Shares in Pendragon jumped after the car dealer revealed it approved a takeover offer but talks ended as a major shareholder didn’t engage.
The takeover offer from an unnamed bidder was 29p per share, representing a 35 per cent premium to Thursday’s closing price.
But the offer was contingent on support from the company’s top five shareholders and only four backed the deal.
Unnamed bidder: Pendragon said the bid needed ‘commitments from all of Pendragon’s major shareholders’
Pendragon said the bid needed ‘commitments from all of Pendragon’s major shareholders’.
The latest bid for Pendragon comes five months after the company’s shareholder Anders Hedin, boss of Swedish car retailer Hedin Group, tabled a bid which was rejected by the Pendragon board.
One broker said: ‘I suspect Hedin blocked this latest takeover bid for Pendragon.’
Pendragon’s other four largest shareholders are Schroders, Odey, Briarwood Chase and Hosking Partners. Together with Hedin they have a combined stake of 64.78 per cent.
News of the takeover comes two years after talks between Pendragon and Lookers about a potential merger stalled, ending a process which would have created the UK’s largest car retail group. Shares jumped 8.4 per cent, or 1.8p, to 23.3p.
Overall the FTSE 100 fell 0.1 per cent, or 8.32 points, to 7439.74 while the FTSE 250 retreated 0.5 per cent, or 104.28 points, to 20,051.48.
The Footsie’s decline would have been greater but for some enthusiasm for miners, particularly copper miner Antofagasta, which was up 3.6 per cent, or 40.5p, at 1170.5p, as the price of copper rose 2 per cent.
Housebuilders were off the pace on further signs that the housing market is cooling. As if the Bank of England’s rate hike was not bad enough, the Halifax reported the average UK house price fell by 0.1 per cent in July.
Taylor Wimpey, down 3.7 per cent, or 4.7p, at 123.15p, was the hardest hit of the big names in the sector, while Rightmove, the property listings website operator, slid 2.8 per cent, or 18.6p, to 644.4p.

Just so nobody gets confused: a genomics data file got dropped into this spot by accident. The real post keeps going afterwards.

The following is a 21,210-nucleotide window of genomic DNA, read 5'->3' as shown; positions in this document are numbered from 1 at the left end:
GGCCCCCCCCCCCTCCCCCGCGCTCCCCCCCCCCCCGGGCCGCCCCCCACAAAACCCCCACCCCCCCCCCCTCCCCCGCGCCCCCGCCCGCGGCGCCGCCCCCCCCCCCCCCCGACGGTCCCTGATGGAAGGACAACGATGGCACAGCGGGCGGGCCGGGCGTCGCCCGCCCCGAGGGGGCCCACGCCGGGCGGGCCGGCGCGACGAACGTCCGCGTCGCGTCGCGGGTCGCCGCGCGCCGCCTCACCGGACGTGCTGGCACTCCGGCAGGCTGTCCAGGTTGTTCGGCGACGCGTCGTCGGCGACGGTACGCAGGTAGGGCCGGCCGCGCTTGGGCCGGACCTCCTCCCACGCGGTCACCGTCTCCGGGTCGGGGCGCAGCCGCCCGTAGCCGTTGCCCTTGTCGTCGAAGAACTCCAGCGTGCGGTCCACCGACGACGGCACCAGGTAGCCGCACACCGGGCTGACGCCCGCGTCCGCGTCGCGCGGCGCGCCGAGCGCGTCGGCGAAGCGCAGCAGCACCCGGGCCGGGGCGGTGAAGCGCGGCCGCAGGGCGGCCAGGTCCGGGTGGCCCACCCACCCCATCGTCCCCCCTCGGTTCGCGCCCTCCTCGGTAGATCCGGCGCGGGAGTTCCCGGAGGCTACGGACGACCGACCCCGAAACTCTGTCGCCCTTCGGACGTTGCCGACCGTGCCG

Tullow Oil reversed earlier losses to finish 3.4 per cent, or 1.7p higher, at 52.1p, overcoming a disappointing drilling result at the BeebeiPotaro exploration well off the coast of Guyana.
The company has now plugged and abandoned the well.
Meanwhile Capita failed to impress investors as it continues to offload non-core businesses to strengthen its balance sheet.
The company, which is responsible for enforcing BBC TV licences and provides customer support services for Scottish Power, saw profits plunge to just £100,000, from £261million a year earlier.
It put the sharp fall down to weaker-than-expected returns from the sale of some of its businesses. Shares tumbled 8.5 per cent, or 2.48p, to 26.86p. On the broker front, Barclays downgraded Hikma Pharmaceuticals in the wake of the drugs company’s half-year report on Thursday.
‘With yet another downward revision to numbers and without a permanent CEO, we think it is difficult to put new money into the name,’ the broker said, as it chopped the target price to 1750p from 2250p previously. Hikma shares trade at 1604.5p, down 2.8 per cent, or 46p yesterday.
Citigroup reiterated its ‘buy’ recommendation for Serco after the outsourcer’s results this week but much good it did the shares, which fell 4.6 per cent, or 8.4p, to 174.8p. Citi reckons they are worth 255p and says the market has failed to appreciate the US defence opportunity for the company.
Among the tiddlers, Amur Minerals shot up 43.8 per cent, or 0.39p, to 1.27p after it found a buyer for its Kun-Manie project in far east Russia. The company has persuaded Bering Metals to buy the project for £29million.
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